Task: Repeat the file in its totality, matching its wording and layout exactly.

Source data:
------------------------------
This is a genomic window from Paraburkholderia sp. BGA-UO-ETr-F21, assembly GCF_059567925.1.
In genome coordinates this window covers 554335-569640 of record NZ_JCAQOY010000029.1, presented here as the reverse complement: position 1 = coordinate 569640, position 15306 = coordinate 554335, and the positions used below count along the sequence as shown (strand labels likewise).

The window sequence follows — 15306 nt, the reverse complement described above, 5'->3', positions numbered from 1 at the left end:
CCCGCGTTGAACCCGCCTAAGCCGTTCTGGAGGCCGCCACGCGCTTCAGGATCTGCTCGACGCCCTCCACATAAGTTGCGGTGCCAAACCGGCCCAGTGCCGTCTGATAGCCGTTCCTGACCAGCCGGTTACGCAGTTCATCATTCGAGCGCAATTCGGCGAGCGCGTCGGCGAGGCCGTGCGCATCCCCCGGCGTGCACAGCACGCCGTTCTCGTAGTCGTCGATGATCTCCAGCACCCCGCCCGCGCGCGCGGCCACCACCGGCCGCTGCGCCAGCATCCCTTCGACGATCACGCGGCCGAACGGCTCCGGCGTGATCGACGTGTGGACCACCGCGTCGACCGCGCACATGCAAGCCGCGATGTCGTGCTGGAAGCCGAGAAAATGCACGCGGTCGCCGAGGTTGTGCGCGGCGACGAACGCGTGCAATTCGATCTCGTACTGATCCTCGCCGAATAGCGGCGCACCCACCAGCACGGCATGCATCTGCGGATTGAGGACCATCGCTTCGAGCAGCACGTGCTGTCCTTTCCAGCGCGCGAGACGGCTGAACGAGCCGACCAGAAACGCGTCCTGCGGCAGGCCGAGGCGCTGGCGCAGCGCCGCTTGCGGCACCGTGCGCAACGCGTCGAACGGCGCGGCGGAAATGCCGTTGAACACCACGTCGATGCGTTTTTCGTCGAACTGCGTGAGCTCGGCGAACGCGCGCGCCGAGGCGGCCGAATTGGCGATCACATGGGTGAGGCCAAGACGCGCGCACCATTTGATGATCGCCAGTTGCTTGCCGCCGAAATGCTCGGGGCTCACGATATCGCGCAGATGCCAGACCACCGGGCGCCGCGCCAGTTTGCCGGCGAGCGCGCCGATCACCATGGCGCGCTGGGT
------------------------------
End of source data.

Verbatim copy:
This is a genomic window from Paraburkholderia sp. BGA-UO-ETr-F21, assembly GCF_059567925.1.
In genome coordinates this window covers 554335-569640 of record NZ_JCAQOY010000029.1, presented here as the reverse complement: position 1 = coordinate 569640, position 15306 = coordinate 554335, and the positions used below count along the sequence as shown (strand labels likewise).

The window sequence follows — 15306 nt, the reverse complement described above, 5'->3', positions numbered from 1 at the left end:
CCCGCGTTGAACCCGCCTAAGCCGTTCTGGAGGCCGCCACGCGCTTCAGGATCTGCTCGACGCCCTCCACATAAGTTGCGGTGCCAAACCGGCCCAGTGCCGTCTGATAGCCGTTCCTGACCAGCCGGTTACGCAGTTCATCATTCGAGCGCAATTCGGCGAGCGCGTCGGCGAGGCCGTGCGCATCCCCCGGCGTGCACAGCACGCCGTTCTCGTAGTCGTCGATGATCTCCAGCACCCCGCCCGCGCGCGCGGCCACCACCGGCCGCTGCGCCAGCATCCCTTCGACGATCACGCGGCCGAACGGCTCCGGCGTGATCGACGTGTGGACCACCGCGTCGACCGCGCACATGCAAGCCGCGATGTCGTGCTGGAAGCCGAGAAAATGCACGCGGTCGCCGAGGTTGTGCGCGGCGACGAACGCGTGCAATTCGATCTCGTACTGATCCTCGCCGAATAGCGGCGCACCCACCAGCACGGCATGCATCTGCGGATTGAGGACCATCGCTTCGAGCAGCACGTGCTGTCCTTTCCAGCGCGCGAGACGGCTGAACGAGCCGACCAGAAACGCGTCCTGCGGCAGGCCGAGGCGCTGGCGCAGCGCCGCTTGCGGCACCGTGCGCAACGCGTCGAACGGCGCGGCGGAAATGCCGTTGAACACCACGTCGATGCGTTTTTCGTCGAACTGCGTGAGCTCGGCGAACGCGCGCGCCGAGGCGGCCGAATTGGCGATCACATGGGTGAGGCCAAGACGCGCGCACCATTTGATGATCGCCAGTTGCTTGCCGCCGAAATGCTCGGGGCTCACGATATCGCGCAGATGCCAGACCACCGGGCGCCGCGCCAGTTTGCCGGCGAGCGCGCCGATCACCATGGCGCGCTGGGT